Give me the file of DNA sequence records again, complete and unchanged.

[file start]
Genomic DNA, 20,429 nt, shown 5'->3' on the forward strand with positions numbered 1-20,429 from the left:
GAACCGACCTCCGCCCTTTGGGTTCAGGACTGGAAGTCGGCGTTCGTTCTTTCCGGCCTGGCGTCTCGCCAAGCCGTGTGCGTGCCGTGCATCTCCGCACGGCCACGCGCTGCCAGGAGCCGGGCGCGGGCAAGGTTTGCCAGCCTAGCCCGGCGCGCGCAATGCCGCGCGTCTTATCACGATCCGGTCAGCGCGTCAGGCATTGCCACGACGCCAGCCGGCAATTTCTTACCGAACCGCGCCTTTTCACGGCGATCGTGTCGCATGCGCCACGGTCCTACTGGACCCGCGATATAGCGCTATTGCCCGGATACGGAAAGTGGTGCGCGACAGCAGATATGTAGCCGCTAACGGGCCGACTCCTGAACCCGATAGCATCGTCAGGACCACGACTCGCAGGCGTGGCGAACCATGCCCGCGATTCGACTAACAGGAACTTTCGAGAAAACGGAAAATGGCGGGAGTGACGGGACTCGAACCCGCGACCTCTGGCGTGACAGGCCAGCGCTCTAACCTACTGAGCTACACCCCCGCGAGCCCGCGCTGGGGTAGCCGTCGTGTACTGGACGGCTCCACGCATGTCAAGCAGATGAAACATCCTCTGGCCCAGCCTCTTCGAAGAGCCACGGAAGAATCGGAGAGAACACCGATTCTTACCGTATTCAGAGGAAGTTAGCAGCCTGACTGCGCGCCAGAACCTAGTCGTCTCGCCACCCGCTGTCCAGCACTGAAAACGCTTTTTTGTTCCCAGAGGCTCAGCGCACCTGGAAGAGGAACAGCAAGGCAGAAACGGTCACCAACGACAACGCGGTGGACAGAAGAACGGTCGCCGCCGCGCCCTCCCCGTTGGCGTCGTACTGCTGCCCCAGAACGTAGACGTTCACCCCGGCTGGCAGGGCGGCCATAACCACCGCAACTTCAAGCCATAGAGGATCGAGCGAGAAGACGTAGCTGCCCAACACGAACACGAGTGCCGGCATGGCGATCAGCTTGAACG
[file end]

Genomic DNA, 20,429 nt, shown 5'->3' on the forward strand with positions numbered 1-20,429 from the left:
GAACCGACCTCCGCCCTTTGGGTTCAGGACTGGAAGTCGGCGTTCGTTCTTTCCGGCCTGGCGTCTCGCCAAGCCGTGTGCGTGCCGTGCATCTCCGCACGGCCACGCGCTGCCAGGAGCCGGGCGCGGGCAAGGTTTGCCAGCCTAGCCCGGCGCGCGCAATGCCGCGCGTCTTATCACGATCCGGTCAGCGCGTCAGGCATTGCCACGACGCCAGCCGGCAATTTCTTACCGAACCGCGCCTTTTCACGGCGATCGTGTCGCATGCGCCACGGTCCTACTGGACCCGCGATATAGCGCTATTGCCCGGATACGGAAAGTGGTGCGCGACAGCAGATATGTAGCCGCTAACGGGCCGACTCCTGAACCCGATAGCATCGTCAGGACCACGACTCGCAGGCGTGGCGAACCATGCCCGCGATTCGACTAACAGGAACTTTCGAGAAAACGGAAAATGGCGGGAGTGACGGGACTCGAACCCGCGACCTCTGGCGTGACAGGCCAGCGCTCTAACCTACTGAGCTACACCCCCGCGAGCCCGCGCTGGGGTAGCCGTCGTGTACTGGACGGCTCCACGCATGTCAAGCAGATGAAACATCCTCTGGCCCAGCCTCTTCGAAGAGCCACGGAAGAATCGGAGAGAACACCGATTCTTACCGTATTCAGAGGAAGTTAGCAGCCTGACTGCGCGCCAGAACCTAGTCGTCTCGCCACCCGCTGTCCAGCACTGAAAACGCTTTTTTGTTCCCAGAGGCTCAGCGCACCTGGAAGAGGAACAGCAAGGCAGAAACGGTCACCAACGACAACGCGGTGGACAGAAGAACGGTCGCCGCCGCGCCCTCCCCGTTGGCGTCGTACTGCTGCCCCAGAACGTAGACGTTCACCCCGGCTGGCAGGGCGGCCATAACCACCGCAACTTCAAGCCATAGAGGATCGAGCGAGAAGACGTAGCTGCCCAACACGAACACGAGTGCCGGCATGGCGATCAGCTTGAACG